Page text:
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Victory of Jack Kerouac. By Joyce Johnson.">
The Voice Is All: The Lonely Victory of Jack Kerouac. By Joyce Johnson.
Once upon a time in America, five dollars would buy enough gas to drive from Tucson, Arizona, to California. This was during the postwar 1940s, when Jack Kerouac and Neal Cassady were making the cross-country road trips, at speeds over a hundred miles an hour, that would provide Kerouac with the material for his classic Beat novel, On the Road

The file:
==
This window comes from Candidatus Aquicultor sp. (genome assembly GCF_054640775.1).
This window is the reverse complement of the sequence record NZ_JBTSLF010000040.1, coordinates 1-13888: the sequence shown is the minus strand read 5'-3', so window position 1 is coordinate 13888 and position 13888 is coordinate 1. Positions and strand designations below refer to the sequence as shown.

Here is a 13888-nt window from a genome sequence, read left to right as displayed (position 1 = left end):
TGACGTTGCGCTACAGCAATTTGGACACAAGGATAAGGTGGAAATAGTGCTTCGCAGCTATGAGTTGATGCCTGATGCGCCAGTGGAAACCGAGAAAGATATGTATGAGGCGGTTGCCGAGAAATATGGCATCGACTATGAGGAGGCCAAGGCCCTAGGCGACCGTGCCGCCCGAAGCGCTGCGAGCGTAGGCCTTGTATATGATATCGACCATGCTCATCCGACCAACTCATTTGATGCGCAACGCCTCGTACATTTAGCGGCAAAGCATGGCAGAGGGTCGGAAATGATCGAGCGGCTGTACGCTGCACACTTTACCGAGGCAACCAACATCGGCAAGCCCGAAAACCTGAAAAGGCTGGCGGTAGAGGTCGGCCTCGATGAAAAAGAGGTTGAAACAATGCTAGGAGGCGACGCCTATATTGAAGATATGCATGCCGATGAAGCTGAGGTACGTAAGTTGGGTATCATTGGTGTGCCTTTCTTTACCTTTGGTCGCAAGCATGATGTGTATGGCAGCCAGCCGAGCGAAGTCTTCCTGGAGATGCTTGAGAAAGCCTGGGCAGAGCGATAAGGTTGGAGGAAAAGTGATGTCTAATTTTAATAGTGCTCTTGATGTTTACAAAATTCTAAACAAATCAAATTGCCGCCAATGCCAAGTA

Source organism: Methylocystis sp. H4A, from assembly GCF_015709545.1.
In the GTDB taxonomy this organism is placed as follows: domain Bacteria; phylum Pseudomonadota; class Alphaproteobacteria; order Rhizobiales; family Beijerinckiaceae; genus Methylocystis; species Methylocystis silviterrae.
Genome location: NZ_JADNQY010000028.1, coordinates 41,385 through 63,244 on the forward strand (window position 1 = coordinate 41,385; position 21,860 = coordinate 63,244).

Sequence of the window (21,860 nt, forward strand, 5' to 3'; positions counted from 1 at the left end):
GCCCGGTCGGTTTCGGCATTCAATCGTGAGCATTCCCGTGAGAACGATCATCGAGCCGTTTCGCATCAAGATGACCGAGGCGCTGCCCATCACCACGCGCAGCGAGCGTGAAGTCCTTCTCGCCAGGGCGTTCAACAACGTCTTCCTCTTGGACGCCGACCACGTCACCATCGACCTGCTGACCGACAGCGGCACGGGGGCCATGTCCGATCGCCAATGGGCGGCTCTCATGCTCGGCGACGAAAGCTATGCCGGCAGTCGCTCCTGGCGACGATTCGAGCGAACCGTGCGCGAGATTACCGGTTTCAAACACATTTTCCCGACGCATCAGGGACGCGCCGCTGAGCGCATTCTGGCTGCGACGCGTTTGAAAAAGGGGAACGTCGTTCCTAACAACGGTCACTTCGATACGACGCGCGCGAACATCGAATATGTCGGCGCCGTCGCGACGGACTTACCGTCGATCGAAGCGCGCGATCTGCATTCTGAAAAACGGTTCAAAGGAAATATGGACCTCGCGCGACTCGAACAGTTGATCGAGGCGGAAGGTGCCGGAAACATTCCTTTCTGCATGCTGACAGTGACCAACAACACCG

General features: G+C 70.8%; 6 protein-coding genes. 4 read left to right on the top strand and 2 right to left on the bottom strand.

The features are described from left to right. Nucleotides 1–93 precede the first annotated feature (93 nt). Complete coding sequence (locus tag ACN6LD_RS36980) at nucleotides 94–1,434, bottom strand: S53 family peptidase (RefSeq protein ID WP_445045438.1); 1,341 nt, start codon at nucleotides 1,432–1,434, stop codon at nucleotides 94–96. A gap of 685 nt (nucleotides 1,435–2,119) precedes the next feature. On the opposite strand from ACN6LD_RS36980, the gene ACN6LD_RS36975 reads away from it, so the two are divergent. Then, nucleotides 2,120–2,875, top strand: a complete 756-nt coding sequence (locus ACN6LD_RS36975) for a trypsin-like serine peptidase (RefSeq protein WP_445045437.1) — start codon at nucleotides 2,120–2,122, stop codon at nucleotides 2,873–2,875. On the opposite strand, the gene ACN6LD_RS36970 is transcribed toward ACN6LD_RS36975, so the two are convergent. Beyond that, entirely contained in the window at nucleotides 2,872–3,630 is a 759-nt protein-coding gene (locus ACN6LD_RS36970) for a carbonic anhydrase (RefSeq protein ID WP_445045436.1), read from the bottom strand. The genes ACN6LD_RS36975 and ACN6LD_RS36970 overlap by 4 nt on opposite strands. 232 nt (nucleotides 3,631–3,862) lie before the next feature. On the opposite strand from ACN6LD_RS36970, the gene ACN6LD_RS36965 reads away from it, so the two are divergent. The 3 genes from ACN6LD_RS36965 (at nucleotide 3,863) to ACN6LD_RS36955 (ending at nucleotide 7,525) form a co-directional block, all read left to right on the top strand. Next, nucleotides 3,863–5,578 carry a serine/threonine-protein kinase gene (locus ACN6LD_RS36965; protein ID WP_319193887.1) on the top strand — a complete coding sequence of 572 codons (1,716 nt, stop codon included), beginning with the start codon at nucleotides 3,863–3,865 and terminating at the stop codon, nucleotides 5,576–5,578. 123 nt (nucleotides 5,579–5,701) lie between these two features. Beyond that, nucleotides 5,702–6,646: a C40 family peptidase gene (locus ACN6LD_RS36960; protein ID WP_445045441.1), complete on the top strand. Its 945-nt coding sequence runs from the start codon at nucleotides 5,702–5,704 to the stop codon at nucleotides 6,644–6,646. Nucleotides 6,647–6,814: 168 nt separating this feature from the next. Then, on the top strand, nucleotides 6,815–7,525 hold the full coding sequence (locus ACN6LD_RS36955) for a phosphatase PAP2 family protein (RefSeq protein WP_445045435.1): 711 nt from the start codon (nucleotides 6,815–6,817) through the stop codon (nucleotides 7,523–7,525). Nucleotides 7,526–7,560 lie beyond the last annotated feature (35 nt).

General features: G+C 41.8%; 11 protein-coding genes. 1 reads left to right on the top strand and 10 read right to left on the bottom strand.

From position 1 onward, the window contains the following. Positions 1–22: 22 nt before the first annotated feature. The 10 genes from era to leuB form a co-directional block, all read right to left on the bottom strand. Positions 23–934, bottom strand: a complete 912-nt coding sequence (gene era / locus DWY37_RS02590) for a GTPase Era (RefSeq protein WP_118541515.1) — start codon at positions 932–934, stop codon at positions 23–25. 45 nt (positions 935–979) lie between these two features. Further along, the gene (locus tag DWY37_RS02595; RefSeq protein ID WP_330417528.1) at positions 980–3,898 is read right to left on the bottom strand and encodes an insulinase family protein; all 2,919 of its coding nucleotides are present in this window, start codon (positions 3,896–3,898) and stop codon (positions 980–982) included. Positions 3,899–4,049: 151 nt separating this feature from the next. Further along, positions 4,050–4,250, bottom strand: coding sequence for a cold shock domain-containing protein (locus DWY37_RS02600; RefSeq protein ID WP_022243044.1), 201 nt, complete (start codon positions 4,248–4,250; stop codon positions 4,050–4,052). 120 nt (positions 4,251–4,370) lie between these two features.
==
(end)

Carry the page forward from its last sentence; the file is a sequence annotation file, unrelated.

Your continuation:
. Of course, if one doesn’t have the five dollars, it might as well be five thousand. And if one has the cash but feels guilty for having it, the exhilaration of unbounded flight becomes tainted by all sorts of qualms. Now surviving, now thriving, now crash-landing—at crippling physical cost to himself and destructive emotional cost to those close enough to him to recognize the dynamics of his riven psyche (family, friends, and lovers, among whom the writer Joyce Johnson was one)—Jack Kerouac forged a voice that has come to be appreciated as a landmark literary invention in American letters. Its elements are ecstasy arising from misery (like Thomas Wolfe), catalogues of desire (think Whitman and Melville), and Kerouac’s very own technique of reaching rock bottom before emerging with a recreated world in his hands: